Ngā Toki Matawhaorua
It is named after Matawhaorua, the canoe of Kupe, the Polynesian discoverer of the islands now known as New Zealand; Kupe's canoe was later re-adzed and renamed Ngātokimatawhaorua. It was built in 1940 at the instigation of Te Puea Herangi for the centenary of the signing of the Treaty of Waitangi. It was refurbished by master waka builder and navigator Hekenukumai Ngā Iwi (Hector) Busby in 1974 for relaunching during the Waitangi Day ceremonies at Waitangi, Northland and has been paddled periodically since that time.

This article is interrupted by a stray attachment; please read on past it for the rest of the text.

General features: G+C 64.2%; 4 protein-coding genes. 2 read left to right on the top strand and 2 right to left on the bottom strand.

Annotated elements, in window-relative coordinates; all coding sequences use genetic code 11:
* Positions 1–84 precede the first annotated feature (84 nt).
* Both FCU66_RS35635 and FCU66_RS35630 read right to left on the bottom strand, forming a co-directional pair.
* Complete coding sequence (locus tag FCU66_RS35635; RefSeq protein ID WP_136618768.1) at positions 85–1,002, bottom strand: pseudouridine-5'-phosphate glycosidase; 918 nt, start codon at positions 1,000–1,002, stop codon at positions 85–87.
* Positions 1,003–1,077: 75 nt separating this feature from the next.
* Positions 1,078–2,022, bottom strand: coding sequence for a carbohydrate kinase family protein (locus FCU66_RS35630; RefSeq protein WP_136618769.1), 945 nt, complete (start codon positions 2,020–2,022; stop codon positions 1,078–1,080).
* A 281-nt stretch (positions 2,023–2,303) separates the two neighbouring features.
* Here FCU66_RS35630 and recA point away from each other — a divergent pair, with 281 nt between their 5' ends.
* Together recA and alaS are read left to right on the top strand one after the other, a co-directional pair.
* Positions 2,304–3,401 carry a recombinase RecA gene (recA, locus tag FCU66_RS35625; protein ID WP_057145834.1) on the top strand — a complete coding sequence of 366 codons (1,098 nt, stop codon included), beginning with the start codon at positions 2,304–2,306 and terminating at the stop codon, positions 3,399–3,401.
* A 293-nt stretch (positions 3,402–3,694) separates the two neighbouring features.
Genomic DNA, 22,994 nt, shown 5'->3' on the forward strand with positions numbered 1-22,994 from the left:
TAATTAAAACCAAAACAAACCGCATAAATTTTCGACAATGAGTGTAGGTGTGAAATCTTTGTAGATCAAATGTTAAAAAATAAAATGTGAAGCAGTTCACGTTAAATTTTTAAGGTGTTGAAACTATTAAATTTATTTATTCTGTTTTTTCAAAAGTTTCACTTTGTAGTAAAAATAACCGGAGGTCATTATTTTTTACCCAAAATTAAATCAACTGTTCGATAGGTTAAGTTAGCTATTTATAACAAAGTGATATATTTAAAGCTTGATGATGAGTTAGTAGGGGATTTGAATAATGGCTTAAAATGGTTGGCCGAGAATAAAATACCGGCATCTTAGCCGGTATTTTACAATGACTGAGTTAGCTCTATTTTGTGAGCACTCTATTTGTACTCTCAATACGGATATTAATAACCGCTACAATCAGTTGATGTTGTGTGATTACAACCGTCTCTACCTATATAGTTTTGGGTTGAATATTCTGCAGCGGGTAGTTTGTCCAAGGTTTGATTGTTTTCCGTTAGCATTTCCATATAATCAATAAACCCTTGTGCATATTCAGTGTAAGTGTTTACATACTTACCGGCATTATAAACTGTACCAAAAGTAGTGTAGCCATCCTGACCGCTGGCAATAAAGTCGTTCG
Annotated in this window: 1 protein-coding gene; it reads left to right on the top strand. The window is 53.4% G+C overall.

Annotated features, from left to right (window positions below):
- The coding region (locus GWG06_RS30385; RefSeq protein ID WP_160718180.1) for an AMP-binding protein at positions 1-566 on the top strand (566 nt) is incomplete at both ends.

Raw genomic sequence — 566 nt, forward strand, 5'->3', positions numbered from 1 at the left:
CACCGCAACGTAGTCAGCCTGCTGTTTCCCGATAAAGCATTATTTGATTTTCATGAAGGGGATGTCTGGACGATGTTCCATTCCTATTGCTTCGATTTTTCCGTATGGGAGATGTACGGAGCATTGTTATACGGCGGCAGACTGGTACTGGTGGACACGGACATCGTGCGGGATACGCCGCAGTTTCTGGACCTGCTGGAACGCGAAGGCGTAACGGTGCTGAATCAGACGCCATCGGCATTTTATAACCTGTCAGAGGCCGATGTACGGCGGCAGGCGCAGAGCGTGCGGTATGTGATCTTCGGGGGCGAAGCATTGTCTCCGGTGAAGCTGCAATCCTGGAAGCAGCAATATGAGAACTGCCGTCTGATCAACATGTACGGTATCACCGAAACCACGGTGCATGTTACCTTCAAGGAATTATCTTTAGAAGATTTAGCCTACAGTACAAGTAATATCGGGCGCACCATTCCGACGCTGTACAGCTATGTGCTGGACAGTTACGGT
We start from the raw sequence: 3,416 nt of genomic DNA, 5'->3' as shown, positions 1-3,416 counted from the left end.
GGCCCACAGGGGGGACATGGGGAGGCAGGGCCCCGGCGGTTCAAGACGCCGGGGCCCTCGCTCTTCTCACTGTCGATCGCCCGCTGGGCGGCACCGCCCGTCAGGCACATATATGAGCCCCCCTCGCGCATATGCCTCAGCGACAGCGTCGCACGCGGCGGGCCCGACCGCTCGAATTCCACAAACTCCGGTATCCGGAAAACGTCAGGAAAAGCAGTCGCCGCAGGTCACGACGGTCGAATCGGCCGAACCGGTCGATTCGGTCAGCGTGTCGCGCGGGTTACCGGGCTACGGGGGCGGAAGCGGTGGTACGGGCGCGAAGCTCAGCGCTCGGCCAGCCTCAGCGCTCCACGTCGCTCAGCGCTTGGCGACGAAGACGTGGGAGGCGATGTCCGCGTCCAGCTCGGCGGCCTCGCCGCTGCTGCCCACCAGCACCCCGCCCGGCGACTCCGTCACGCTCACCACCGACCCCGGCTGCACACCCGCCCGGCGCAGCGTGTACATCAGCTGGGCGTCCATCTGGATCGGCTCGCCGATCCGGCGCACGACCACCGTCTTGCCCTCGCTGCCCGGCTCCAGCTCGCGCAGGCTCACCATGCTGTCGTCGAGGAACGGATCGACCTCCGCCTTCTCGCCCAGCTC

Ngā Toki can carry 80 paddlers and 55 other passengers. It is the largest canoe in New Zealand, measuring 35.7 metres (123 ft) long and up to 2 metres (6.56 ft) wide. It held the Guinness World Record for the world's longest canoe until July 12, 2006, when it was supplanted by a canoe built in Newport, Maine.
- Polynesian navigation
- Hector Busby, Māori navigator and traditional ship builder of New Zealand.
- Hokule'a, Hawaiian double-hulled ship and voyages.
|This article related to the Māori people of New Zealand is a stub. You can help Wikipedia by expanding it.|